Copyright © American Library Association. All rights reserved --This text refers to the Hardcover edition.

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Product Details

  • Age Range: 8 - 12 years
  • Grade Level: 3 - 7
  • Lexile Measure: 0850 (What's this?)
  • Paperback: 288 pages
  • Publisher: Puffin Books; Reprint edition (April 21, 2005)
  • Language: English
  • ISBN-10: 0142403113
  • ISBN-13: 978-0142403112
  • Product Dimensions: 5 x 0.8 x 7.7 inches
  • Shipping Weight: 7.2 ounces (View shipping rates and policies)
  • Average Customer Review: 4.4 out of 5 stars  See all reviews (10 customer reviews)
  • Amazon Best Sellers Rank: #405,022 in Books (See Top 100 in Books)

More About the Author

Gary L. Blackwood sold his first story when he was nineteen, and has been writing and publishing stories, articles, plays, novels, and nonfiction books regularly ever since. His stage plays have won awards and been produced in university and regional theatre. Nonfiction subjects he's covered include biography, history, and paranormal phenomena. His juvenile novels, which include WILD TIMOTHY, THE DYING SUN, and THE SHAKESPEARE STEALER, are set in a wide range of times and places, from Elizabethan England to a parallel universe. Several have received special recognition and been translated into other languages. He lives near Tatamagouche, Nova Scotia.

Customer Reviews

Most Helpful Customer Reviews

15 of 15 people found the following review helpful By A Customer on November 30, 2003
Format: Hardcover
I was drawn in by the first Shakespeare book by Gary - "Shakespeare Stealer" and was pleased to read more about Widge and his continuing adventures in this 3rd book - "Shakespeare's Spy." Gary Blackwood is an extraordinary writer and amazingly brings Widge and the other characters to life in this non stop, what's going to happen next, who did it, tale!! This particular book has many plots: who is stealing from Mr. Shakespeare? Will Widge write his own play? Will Widge get the girl? and more importantly, does he really want the girl?? and what about that fortune teller? Must read to find out!!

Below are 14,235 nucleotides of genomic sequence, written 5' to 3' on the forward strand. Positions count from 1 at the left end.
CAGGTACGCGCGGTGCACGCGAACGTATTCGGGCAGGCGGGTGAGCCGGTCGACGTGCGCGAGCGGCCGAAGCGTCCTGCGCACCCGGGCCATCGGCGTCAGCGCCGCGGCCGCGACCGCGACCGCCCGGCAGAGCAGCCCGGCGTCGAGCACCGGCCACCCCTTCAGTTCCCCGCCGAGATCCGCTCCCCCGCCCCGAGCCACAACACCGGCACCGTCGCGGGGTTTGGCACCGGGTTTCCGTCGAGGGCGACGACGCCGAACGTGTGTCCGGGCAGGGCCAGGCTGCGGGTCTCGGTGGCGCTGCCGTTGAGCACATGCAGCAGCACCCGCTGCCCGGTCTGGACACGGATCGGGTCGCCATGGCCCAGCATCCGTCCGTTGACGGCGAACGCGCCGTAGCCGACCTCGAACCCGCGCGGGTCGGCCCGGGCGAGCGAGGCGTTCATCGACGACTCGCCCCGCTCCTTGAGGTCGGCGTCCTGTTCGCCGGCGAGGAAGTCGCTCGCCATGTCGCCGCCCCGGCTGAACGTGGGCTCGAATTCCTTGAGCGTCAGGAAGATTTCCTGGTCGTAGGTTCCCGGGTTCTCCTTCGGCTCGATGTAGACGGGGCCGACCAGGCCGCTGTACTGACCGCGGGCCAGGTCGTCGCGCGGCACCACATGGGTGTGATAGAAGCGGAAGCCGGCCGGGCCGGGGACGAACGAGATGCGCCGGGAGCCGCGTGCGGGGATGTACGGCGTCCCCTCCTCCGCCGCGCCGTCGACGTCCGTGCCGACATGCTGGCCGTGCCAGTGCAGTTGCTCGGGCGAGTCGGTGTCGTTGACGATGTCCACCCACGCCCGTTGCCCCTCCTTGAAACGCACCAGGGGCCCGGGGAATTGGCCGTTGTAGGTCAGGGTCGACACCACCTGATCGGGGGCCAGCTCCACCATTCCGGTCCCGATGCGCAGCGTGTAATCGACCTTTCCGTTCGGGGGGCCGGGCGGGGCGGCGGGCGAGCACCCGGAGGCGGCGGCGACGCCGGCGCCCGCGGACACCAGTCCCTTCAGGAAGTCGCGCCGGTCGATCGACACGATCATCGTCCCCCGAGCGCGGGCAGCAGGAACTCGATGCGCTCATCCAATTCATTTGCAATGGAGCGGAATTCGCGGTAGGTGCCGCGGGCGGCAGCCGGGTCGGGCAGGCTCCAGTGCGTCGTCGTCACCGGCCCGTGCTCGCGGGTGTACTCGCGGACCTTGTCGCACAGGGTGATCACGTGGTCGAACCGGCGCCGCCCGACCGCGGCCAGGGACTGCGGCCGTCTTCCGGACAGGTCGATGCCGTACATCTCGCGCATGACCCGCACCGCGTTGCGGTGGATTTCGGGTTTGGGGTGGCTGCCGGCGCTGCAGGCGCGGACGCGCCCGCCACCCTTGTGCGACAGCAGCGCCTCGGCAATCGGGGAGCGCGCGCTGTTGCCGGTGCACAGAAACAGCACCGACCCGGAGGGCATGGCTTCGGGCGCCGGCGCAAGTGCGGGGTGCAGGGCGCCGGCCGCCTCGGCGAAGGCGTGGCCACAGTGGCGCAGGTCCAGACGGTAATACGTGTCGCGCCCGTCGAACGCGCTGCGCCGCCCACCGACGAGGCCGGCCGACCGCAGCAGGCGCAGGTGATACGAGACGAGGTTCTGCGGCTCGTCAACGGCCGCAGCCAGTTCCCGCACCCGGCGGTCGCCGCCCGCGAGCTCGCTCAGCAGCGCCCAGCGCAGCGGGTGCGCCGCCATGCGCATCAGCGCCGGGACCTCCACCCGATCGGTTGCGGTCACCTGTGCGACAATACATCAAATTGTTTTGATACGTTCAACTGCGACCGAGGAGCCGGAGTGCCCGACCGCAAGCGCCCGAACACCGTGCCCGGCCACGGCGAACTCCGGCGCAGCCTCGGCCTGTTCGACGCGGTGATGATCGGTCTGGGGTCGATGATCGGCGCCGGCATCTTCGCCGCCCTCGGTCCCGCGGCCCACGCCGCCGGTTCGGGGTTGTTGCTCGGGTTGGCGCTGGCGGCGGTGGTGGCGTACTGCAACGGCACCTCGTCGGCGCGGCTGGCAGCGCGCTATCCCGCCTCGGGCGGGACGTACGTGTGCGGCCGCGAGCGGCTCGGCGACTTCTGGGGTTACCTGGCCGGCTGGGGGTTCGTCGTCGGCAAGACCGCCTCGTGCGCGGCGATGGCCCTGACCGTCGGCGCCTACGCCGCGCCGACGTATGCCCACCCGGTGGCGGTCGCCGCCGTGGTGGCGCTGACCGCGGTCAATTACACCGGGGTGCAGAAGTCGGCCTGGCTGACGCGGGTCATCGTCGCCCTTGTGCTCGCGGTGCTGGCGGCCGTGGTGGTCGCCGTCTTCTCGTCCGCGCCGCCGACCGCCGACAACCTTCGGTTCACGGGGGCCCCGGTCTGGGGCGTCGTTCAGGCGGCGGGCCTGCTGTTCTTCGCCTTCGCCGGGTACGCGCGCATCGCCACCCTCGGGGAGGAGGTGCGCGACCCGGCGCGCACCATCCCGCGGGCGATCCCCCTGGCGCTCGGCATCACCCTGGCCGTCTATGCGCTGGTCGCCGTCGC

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6 of 6 people found the following review helpful By Whitt Patrick Pond TOP 1000 REVIEWER on October 14, 2008
Format: Paperback
Shakespeare's Spy is the third (and apparently the last) book in Blackwood's Shakespeare Stealer series. I would like to think that there might be more books in the future, as I have enjoyed this series quite a bit, but the events in this book have a coming-of-age feel to them as we see Widge having to confront the challenges of love and death, not to mention having to find a way to aid an old friend and to find out who's been spying on Master Shakespeare's troupe at the same time.